Trap Five LogoHave you ever been enjoying a round on a new course when suddenly the architect throws a twist at you that just seems out of character? When I'm playing a course laid out by a farmer (there are quite a few of these in central Ohio, by the way), I expect some quirks and tricks, but when a "name" architect does it to me, I can't help but feel a little betrayed.

There are so many challenges designers can build into any course - chutes of trees that threaten drives from both sides, watery graves for errant shots, curled-lip bunkers that throw shots back like Hawaiian waves spit out surfers, murderous contours on firm greens - I don't understand why architects feel the need to use cheap tricks.

Nick Faldo is on the Clock

Aug. 28, 2008     By     Comments (8)

Thrash TalkThe FedExCup playoffs kicked off last week, and while this week's Deutsche Bank Championship is big news, the Ryder Cup takes the cake as usual. A couple weeks ago, I dissected the United States team and predicted the four golfers Paul Azinger will pick next Tuesday. European captain, Nick Faldo, has to make his two captain's picks the day before on Labor Day.

It was tough finding four worthy golfers for Azinger to pick, but the same can't be said for the European side. While there are only two picks, there are a handful of worthy choices. It's going to be tough for Faldo, so I'll lend him a helping hand this week. I'll eliminate a few of the more undeserving choices, and then I'll select the two guys most deserving of making the European team.

2008 FedExCup Playoffs Rundown

Aug. 21, 2008     By     Comments (1)

Thrash TalkWhen the FedExCup was announced, there were mixed reactions from the golf world. Fast forward to 2008, and there are still a lot of different opinions on the first-ever playoff system in golf. Nonetheless, this year's FedExCup playoffs start today.

Things aren't perfect with the current playoff system (144 golfers is far too many for a playoff), but golf fans are still going to have a chance to see some high-quality golf over the next month or so. Even though Tiger won't be able to defend this year, eight of the top 10 golfers are playing the Barclays this week. The fields will be strong, the courses will be nice, and the golfers will be playing for $10 million. That sounds like a winning recipe.

Which golfers are going to be the toughest to beat this year? Also, which golfers might have a disappointing run the next month? Finally, who might get hot late in the season and make a surprising run up the FedExCup standings? Keep reading to get my thoughts on this year's playoffs.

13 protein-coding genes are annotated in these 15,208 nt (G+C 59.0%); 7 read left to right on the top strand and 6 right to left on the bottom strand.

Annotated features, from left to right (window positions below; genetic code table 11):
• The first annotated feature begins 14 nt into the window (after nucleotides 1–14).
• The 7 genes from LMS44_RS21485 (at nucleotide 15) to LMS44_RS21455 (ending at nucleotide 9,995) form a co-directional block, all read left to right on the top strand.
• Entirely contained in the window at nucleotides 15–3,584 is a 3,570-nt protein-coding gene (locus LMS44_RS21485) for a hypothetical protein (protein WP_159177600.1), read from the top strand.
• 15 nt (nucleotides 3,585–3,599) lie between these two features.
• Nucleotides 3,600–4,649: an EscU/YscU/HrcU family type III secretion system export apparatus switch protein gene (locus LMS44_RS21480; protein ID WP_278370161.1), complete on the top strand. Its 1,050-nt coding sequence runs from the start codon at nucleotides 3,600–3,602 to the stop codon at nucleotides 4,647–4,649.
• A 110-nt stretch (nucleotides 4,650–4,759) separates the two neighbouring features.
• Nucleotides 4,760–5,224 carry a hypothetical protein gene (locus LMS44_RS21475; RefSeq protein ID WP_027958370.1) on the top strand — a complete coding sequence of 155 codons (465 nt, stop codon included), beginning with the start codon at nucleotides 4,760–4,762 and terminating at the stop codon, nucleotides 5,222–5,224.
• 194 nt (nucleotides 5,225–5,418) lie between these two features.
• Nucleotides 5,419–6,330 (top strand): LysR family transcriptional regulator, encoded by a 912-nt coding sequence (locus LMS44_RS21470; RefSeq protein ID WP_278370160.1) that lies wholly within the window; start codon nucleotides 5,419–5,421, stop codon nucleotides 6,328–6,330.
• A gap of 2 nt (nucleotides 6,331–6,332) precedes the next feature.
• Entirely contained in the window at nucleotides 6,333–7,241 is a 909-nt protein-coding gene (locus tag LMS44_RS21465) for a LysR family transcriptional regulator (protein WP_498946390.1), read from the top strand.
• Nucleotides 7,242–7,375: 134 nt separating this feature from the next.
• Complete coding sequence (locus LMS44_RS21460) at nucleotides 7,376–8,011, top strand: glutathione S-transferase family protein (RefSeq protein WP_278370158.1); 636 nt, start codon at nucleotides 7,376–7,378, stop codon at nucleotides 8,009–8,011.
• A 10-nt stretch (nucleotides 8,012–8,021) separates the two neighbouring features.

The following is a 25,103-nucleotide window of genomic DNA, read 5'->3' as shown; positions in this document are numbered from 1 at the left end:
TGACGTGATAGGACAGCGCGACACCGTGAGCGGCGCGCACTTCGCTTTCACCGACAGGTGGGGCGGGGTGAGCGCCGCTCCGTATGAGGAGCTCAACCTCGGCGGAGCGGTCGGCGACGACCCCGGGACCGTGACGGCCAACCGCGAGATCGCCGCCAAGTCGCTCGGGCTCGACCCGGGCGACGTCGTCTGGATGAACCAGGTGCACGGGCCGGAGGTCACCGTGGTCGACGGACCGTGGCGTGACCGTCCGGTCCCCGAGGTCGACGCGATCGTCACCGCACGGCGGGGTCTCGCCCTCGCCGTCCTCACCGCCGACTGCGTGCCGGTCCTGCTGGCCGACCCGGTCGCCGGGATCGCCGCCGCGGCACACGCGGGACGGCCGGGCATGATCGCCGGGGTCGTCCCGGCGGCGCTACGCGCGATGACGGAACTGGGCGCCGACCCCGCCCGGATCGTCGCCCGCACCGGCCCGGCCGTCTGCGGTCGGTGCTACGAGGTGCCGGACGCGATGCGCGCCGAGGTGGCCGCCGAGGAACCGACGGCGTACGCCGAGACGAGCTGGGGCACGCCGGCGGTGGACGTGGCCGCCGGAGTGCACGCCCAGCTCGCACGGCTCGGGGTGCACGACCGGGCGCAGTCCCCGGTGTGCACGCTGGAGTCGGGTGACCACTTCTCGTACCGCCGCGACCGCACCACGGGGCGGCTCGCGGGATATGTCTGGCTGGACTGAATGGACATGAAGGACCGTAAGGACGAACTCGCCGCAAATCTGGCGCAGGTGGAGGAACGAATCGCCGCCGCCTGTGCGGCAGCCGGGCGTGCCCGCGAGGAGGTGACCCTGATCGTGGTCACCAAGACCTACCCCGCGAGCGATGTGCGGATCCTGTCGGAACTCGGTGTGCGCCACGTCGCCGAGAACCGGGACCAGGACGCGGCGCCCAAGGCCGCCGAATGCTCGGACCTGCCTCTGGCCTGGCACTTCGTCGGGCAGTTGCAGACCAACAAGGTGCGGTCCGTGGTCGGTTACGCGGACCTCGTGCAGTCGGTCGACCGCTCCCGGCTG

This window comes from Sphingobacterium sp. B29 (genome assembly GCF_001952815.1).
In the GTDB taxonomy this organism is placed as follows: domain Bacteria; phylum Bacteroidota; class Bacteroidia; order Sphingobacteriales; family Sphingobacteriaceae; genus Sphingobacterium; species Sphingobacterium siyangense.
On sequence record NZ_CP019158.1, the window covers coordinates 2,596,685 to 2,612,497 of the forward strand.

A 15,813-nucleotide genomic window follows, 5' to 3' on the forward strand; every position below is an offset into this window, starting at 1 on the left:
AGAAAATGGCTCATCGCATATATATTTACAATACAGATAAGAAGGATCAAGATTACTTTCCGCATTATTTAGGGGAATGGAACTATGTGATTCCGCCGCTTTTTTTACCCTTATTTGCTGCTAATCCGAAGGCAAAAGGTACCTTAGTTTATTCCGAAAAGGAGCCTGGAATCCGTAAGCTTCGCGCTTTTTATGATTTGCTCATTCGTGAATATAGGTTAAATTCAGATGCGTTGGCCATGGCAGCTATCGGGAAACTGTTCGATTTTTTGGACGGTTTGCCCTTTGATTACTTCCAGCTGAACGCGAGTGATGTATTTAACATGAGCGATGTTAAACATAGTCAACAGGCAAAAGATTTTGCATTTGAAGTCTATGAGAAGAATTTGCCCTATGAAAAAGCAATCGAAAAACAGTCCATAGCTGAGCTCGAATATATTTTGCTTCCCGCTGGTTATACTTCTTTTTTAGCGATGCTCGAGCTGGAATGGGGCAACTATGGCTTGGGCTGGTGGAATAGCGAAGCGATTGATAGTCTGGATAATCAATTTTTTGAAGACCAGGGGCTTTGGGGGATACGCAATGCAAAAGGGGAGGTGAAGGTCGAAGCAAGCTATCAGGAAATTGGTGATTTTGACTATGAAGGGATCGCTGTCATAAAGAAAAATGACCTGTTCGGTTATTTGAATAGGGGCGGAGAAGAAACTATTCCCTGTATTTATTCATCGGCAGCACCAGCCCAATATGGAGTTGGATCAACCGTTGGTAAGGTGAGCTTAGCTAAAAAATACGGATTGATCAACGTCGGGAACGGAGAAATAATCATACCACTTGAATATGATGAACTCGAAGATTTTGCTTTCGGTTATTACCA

Fall 2008 Sneak Peak: Titleist Vokey Wedges and Cameron Putters

Aug. 19, 2008     By     Comments (29)

Bag DropLast week we brought you the news of Titleist's fall 2008 909 driver, fairway wood, and hybrid lineup. This week we bring news of the rest of the new Titleist gear: Bob Vokey's most complete line of wedges ever and some new creations from putter craftsman Scotty Cameron.

With the spring release of the AP2 and AP1 irons (along with the ZB and ZM) and new putters, and the impending release of new drivers, fairway woods, and hybrids, new wedges and putters will mark a wholesale replacement of Titleist's equipment line in 2008.

Read on as you prepare to have your wallet lightened a bit this fall.

Captain Azinger is on the Clock

Aug. 14, 2008     By     Comments (8)

Thrash TalkI want to start by congratulating Padraig Harrington on his second consecutive major victory. Over the past 13 months, he has gone from one of the best without a major to one of the best, period. As for Sergio Garcia, maybe next time. Speaking of Harrington and Garcia, they will both be stalwarts on Nick Faldo's favored European Ryder Cup team next month.

The European golfers still have a couple more events to lock in their spots on the team, but the eight guaranteed United States spots have already been decided. Phil Mickelson, Stewart Cink, Kenny Perry, Jim Furyk, Anthony Kim, Justin Leonard, Ben Curtis, and Boo Weekley locked in their spots after the PGA Championship. Captain Paul Azinger has a few weeks to decide the remaining four golfers that will represent the Americans at Valhalla.

Azinger could go down the list and pick the next four in line, but that's not happening. Unfortunately, after looking at the standings, it's hard to find four guys worthy of a spot on the team. That doesn't bode well for the U.S. chances, but you never know. I've studied the standings long and hard, and these are the four guys most worthy of a captain's pick.